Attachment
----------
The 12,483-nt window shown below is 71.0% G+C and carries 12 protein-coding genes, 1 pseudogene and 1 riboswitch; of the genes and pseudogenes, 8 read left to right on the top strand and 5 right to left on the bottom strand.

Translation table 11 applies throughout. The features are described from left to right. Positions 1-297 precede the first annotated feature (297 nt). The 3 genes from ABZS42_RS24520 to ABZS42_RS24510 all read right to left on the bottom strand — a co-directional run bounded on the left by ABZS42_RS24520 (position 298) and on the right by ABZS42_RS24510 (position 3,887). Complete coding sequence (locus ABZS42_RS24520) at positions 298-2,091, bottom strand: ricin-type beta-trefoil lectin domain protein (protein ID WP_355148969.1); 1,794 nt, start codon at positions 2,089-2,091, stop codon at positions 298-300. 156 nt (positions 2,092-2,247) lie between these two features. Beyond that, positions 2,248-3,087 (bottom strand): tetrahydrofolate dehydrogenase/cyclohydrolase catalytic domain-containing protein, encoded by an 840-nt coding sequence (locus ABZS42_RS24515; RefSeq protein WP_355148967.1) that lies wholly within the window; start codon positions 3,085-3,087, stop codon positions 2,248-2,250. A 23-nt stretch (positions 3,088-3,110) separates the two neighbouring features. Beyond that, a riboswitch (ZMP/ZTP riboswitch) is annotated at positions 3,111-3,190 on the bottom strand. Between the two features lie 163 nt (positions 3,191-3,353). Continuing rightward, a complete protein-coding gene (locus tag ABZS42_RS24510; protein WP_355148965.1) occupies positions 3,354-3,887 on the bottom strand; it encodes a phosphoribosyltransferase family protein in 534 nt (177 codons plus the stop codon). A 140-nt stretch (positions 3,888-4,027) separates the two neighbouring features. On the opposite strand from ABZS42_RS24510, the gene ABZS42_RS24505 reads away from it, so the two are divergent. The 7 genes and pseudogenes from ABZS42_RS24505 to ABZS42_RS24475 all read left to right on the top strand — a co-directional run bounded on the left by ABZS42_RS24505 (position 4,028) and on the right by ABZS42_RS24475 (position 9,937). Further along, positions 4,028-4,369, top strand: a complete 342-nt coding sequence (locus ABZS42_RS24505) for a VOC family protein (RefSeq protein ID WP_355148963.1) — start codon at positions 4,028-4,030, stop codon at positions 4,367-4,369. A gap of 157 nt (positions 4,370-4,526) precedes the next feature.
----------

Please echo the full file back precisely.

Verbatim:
The 12,483-nt window shown below is 71.0% G+C and carries 12 protein-coding genes, 1 pseudogene and 1 riboswitch; of the genes and pseudogenes, 8 read left to right on the top strand and 5 right to left on the bottom strand.

Translation table 11 applies throughout. The features are described from left to right. Positions 1-297 precede the first annotated feature (297 nt). The 3 genes from ABZS42_RS24520 to ABZS42_RS24510 all read right to left on the bottom strand — a co-directional run bounded on the left by ABZS42_RS24520 (position 298) and on the right by ABZS42_RS24510 (position 3,887). Complete coding sequence (locus ABZS42_RS24520) at positions 298-2,091, bottom strand: ricin-type beta-trefoil lectin domain protein (protein ID WP_355148969.1); 1,794 nt, start codon at positions 2,089-2,091, stop codon at positions 298-300. 156 nt (positions 2,092-2,247) lie between these two features. Beyond that, positions 2,248-3,087 (bottom strand): tetrahydrofolate dehydrogenase/cyclohydrolase catalytic domain-containing protein, encoded by an 840-nt coding sequence (locus ABZS42_RS24515; RefSeq protein WP_355148967.1) that lies wholly within the window; start codon positions 3,085-3,087, stop codon positions 2,248-2,250. A 23-nt stretch (positions 3,088-3,110) separates the two neighbouring features. Beyond that, a riboswitch (ZMP/ZTP riboswitch) is annotated at positions 3,111-3,190 on the bottom strand. Between the two features lie 163 nt (positions 3,191-3,353). Continuing rightward, a complete protein-coding gene (locus tag ABZS42_RS24510; protein WP_355148965.1) occupies positions 3,354-3,887 on the bottom strand; it encodes a phosphoribosyltransferase family protein in 534 nt (177 codons plus the stop codon). A 140-nt stretch (positions 3,888-4,027) separates the two neighbouring features. On the opposite strand from ABZS42_RS24510, the gene ABZS42_RS24505 reads away from it, so the two are divergent. The 7 genes and pseudogenes from ABZS42_RS24505 to ABZS42_RS24475 all read left to right on the top strand — a co-directional run bounded on the left by ABZS42_RS24505 (position 4,028) and on the right by ABZS42_RS24475 (position 9,937). Further along, positions 4,028-4,369, top strand: a complete 342-nt coding sequence (locus ABZS42_RS24505) for a VOC family protein (RefSeq protein ID WP_355148963.1) — start codon at positions 4,028-4,030, stop codon at positions 4,367-4,369. A gap of 157 nt (positions 4,370-4,526) precedes the next feature.